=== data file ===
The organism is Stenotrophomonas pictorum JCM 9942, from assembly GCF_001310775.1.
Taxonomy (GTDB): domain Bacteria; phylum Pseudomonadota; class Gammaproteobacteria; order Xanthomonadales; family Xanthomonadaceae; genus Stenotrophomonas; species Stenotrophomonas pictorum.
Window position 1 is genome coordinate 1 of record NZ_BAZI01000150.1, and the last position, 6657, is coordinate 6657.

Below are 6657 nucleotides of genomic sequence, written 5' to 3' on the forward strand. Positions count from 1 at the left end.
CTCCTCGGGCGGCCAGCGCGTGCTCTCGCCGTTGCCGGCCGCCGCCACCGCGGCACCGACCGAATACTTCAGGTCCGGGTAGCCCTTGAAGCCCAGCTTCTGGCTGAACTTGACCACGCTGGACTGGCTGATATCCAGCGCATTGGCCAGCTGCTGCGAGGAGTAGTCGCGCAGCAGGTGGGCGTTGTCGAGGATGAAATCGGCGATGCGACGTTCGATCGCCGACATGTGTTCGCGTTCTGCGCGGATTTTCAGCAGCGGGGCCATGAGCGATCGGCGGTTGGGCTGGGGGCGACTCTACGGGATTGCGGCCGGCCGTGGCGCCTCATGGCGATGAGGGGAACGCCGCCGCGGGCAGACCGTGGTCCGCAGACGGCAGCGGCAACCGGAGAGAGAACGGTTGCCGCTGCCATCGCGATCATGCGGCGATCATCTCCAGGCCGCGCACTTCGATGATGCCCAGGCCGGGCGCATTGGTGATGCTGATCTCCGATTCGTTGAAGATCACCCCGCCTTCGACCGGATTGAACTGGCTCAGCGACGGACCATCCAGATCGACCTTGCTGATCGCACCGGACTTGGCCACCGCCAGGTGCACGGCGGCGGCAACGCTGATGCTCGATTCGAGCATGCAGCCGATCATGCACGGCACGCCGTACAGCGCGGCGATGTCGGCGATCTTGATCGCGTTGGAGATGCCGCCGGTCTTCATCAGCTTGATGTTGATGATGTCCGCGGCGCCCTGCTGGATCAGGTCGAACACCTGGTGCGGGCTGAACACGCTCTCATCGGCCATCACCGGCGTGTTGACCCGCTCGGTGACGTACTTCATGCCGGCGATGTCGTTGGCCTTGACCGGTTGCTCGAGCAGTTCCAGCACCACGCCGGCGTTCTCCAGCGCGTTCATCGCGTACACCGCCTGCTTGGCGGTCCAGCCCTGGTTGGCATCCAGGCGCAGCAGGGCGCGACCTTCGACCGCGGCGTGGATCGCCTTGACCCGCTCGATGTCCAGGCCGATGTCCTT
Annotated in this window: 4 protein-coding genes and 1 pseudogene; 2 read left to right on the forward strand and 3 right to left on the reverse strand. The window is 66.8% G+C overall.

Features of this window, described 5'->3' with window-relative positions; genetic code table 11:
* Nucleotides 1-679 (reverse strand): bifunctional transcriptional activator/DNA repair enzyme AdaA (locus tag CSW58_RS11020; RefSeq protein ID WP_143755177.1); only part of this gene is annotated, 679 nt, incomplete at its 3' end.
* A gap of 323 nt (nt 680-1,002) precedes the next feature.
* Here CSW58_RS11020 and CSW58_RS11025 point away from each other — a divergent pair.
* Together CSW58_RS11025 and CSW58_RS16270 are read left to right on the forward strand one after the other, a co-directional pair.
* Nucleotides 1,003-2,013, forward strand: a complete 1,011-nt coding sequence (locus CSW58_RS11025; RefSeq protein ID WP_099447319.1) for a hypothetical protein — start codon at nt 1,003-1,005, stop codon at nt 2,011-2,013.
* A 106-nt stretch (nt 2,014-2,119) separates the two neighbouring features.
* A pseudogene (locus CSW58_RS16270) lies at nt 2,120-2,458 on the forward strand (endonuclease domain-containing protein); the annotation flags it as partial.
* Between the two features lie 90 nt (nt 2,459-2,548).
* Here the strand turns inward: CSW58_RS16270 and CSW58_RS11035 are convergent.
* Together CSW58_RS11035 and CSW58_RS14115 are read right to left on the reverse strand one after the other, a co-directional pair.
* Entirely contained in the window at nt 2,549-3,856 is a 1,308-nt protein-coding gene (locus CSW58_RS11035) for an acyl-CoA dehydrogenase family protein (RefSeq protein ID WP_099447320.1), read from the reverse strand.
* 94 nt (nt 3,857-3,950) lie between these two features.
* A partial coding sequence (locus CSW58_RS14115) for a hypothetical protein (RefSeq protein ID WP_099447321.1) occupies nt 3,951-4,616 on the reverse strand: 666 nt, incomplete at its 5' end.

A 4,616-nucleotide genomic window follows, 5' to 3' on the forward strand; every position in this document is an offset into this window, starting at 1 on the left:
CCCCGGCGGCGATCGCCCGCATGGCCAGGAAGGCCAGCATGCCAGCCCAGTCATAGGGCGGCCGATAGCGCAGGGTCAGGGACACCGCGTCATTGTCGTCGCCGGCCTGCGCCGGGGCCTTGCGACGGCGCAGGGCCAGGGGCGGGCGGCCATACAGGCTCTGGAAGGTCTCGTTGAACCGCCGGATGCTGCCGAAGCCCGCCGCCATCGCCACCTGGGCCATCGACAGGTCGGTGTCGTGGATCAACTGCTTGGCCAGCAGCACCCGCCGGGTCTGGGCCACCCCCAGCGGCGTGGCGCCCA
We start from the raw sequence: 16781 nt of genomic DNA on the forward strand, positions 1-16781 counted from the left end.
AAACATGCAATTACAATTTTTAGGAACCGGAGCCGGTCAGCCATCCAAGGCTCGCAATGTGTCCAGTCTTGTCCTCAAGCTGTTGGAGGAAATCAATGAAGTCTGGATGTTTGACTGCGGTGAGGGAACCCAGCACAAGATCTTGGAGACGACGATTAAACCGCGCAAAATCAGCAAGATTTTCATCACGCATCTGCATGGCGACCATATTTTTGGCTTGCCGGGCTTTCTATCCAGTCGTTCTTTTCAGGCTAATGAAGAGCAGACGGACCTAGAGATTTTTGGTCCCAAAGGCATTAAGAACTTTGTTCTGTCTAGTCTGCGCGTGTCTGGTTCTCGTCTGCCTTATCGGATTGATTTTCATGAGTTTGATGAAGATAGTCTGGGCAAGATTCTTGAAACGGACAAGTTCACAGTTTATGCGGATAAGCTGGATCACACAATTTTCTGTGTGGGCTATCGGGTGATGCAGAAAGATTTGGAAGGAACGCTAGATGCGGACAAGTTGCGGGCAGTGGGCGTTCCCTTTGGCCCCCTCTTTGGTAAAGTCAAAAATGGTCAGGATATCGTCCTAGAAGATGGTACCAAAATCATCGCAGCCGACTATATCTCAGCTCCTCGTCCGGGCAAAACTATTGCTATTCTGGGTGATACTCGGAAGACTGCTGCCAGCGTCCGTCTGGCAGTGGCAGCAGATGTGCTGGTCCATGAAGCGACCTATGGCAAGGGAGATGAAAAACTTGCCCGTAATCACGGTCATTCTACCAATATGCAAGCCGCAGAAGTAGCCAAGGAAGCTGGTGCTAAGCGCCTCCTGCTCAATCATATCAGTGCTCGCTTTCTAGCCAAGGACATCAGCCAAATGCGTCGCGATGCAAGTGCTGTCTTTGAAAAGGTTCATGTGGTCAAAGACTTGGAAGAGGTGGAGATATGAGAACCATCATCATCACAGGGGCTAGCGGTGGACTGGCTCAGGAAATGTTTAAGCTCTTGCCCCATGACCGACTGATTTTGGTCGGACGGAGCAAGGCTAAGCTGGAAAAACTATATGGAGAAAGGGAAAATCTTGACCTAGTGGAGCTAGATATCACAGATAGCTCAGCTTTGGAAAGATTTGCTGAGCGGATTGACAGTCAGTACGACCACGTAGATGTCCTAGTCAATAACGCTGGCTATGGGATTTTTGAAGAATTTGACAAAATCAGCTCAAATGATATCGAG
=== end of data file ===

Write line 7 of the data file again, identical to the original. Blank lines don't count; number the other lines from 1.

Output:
Features of this window, described 5'->3' with window-relative positions; genetic code table 11: